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Businesses rank Duke Energy Florida last in satisfaction survey

A “pitchfork protest” was held by the Southern Alliance for Clean Energy outside of Duke Energy Florida headquarters in downtown St. Petersburg on Oct. 29 protesting the utility’s billing practices.

DIRK SHADD | Times

A “pitchfork protest” was held by the Southern Alliance for Clean Energy outside of Duke Energy Florida headquarters in downtown St. Petersburg on Oct. 29 protesting the utility’s billing practices.

Duke Energy Florida ranked last this week in a J.D. Power satisfaction survey of business customers in the South.

Out of 11 power companies on the list for the region, Duke Energy Florida finished last — the same ranking the utility has had for the past three surveys.

"These results are a clear indication that we need to do more to better understand and meet our customers' expectations, and we are committed to doing that," said Sterling Ivey, a Duke spokesman.

"Last year we began making changes in our operations to improve power reliability and customer service, and we will continue that work this year and beyond."

In a news release about the survey, J.D. Power said utilities with a poor ranking in past surveys said they were working on their customer service.

"Many electric utilities that have traditionally ranked at the low end of the overall index now include in their business goals initiatives that are aimed at improving customer satisfaction," said Andrew Heath, director of the energy practice at J.D. Power. "When utilities highly satisfy (their) customer base, there is a quantifiable positive impact on profitability and credit ratings for the utility."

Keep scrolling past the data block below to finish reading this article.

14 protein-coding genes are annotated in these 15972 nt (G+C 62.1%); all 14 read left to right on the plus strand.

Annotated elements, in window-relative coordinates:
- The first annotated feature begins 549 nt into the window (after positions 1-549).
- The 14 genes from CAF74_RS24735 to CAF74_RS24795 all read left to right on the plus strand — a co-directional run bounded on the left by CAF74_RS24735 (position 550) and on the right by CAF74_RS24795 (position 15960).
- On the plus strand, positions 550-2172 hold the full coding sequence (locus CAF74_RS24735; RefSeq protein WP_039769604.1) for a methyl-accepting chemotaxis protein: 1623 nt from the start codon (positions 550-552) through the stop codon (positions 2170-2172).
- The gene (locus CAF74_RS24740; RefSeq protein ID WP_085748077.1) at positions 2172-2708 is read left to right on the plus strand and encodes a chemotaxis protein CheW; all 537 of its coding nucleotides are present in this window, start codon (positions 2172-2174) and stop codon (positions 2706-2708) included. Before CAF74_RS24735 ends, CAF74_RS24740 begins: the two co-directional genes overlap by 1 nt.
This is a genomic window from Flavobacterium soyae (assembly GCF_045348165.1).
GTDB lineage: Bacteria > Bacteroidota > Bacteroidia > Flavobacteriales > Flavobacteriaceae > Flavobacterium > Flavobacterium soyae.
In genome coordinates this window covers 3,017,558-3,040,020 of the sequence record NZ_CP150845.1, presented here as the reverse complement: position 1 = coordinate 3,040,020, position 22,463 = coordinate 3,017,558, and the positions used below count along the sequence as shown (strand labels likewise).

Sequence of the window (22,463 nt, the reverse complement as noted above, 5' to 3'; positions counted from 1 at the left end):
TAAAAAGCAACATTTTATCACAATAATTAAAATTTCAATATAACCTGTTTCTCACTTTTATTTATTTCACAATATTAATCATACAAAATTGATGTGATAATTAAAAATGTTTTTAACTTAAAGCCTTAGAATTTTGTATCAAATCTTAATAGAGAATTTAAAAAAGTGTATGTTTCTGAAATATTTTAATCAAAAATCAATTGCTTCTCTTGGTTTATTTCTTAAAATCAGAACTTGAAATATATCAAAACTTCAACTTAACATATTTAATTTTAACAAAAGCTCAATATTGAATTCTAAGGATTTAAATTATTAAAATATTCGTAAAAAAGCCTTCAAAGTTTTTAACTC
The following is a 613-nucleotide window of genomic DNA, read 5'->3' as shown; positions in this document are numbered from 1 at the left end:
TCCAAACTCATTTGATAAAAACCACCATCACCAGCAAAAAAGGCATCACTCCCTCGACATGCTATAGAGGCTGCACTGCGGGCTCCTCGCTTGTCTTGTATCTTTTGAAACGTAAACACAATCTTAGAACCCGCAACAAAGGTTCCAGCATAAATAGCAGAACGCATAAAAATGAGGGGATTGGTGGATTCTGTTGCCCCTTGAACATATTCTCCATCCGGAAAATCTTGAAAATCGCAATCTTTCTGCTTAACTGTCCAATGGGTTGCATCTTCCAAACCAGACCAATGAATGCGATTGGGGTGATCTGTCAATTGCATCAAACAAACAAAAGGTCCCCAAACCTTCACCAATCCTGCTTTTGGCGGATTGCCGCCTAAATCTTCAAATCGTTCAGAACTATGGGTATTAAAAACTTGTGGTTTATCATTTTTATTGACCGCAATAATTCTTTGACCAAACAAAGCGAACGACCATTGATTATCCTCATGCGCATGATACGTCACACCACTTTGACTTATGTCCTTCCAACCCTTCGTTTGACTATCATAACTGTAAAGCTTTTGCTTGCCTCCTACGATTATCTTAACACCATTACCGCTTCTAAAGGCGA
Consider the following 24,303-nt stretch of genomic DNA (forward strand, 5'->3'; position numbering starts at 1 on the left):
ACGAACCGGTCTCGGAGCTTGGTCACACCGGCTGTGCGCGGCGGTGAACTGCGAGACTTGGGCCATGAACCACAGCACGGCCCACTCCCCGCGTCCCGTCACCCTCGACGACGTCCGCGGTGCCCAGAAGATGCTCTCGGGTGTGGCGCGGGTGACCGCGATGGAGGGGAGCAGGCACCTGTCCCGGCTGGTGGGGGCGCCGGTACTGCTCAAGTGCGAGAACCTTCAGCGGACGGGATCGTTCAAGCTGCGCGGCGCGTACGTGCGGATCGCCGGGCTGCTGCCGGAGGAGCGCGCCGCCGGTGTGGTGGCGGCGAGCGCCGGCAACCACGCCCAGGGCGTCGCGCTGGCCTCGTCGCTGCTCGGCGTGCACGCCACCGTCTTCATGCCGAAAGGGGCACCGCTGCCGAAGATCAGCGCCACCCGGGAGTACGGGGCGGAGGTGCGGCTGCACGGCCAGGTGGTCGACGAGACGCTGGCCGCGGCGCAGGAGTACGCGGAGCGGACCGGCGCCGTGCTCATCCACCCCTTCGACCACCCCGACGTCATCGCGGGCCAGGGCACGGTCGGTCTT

In Florida, Duke has become a target of criticism after a series of mishaps reported by the Tampa Bay Times, including the closing of the Crystal River nuclear plant after a botched upgrade project cracked the reactor's 42-inch-thick concrete containment building.

In addition, Duke canceled the proposed Levy County nuclear plant after collecting money from customers in advance of the facility producing any electricity. The two nuclear projects are costing customers more than $3 billion but are not delivering a single kilowatt of power.

The utility later proceeded to raise deposit fees on businesses, sometimes tripling deposits. Then it came to light that churches and various other businesses have been charged higher rates than necessary.

It has all prompted a series of legislative proposals to reform how utilities are regulated.

"They're not offering the customer service that they used to in the state," said Mike Handley, a former employee of the utility when it was Florida Power Corp. Handley now works for the utility's business customers to ensure that the power company is dealing fairly with them.

"They make it very difficult for the business customers," Handley said. "Many businesses are not viewing this area as someplace they want to be."

Contact Ivan Penn at ipenn@tampabay.com or (727) 892-2332. Follow @Consumers_Edge.

Businesses rank Duke Energy Florida last in satisfaction survey 01/15/15 [Last modified: Thursday, January 15, 2015 7:58pm]
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